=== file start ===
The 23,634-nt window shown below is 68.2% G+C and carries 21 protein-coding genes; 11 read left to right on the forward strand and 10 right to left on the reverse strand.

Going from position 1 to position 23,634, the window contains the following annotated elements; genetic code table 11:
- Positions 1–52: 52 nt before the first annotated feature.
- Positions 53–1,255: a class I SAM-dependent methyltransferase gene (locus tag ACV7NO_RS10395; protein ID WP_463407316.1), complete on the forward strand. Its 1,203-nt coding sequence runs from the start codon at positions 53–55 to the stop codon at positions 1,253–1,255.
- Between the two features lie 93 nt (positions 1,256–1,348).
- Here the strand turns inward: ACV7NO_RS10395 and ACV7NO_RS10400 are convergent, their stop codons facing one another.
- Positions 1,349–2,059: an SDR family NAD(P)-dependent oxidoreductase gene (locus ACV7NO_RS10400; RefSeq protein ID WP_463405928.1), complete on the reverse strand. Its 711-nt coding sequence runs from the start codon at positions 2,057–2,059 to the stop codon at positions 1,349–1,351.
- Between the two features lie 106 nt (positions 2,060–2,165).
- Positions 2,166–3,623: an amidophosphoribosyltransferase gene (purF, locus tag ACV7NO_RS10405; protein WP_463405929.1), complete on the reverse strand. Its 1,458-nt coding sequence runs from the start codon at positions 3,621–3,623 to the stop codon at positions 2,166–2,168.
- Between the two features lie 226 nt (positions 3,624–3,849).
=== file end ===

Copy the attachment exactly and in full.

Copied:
The 23,634-nt window shown below is 68.2% G+C and carries 21 protein-coding genes; 11 read left to right on the forward strand and 10 right to left on the reverse strand.

Going from position 1 to position 23,634, the window contains the following annotated elements; genetic code table 11:
- Positions 1–52: 52 nt before the first annotated feature.
- Positions 53–1,255: a class I SAM-dependent methyltransferase gene (locus tag ACV7NO_RS10395; protein ID WP_463407316.1), complete on the forward strand. Its 1,203-nt coding sequence runs from the start codon at positions 53–55 to the stop codon at positions 1,253–1,255.
- Between the two features lie 93 nt (positions 1,256–1,348).
- Here the strand turns inward: ACV7NO_RS10395 and ACV7NO_RS10400 are convergent, their stop codons facing one another.
- Positions 1,349–2,059: an SDR family NAD(P)-dependent oxidoreductase gene (locus ACV7NO_RS10400; RefSeq protein ID WP_463405928.1), complete on the reverse strand. Its 711-nt coding sequence runs from the start codon at positions 2,057–2,059 to the stop codon at positions 1,349–1,351.
- Between the two features lie 106 nt (positions 2,060–2,165).
- Positions 2,166–3,623: an amidophosphoribosyltransferase gene (purF, locus tag ACV7NO_RS10405; protein WP_463405929.1), complete on the reverse strand. Its 1,458-nt coding sequence runs from the start codon at positions 3,621–3,623 to the stop codon at positions 2,166–2,168.
- Between the two features lie 226 nt (positions 3,624–3,849).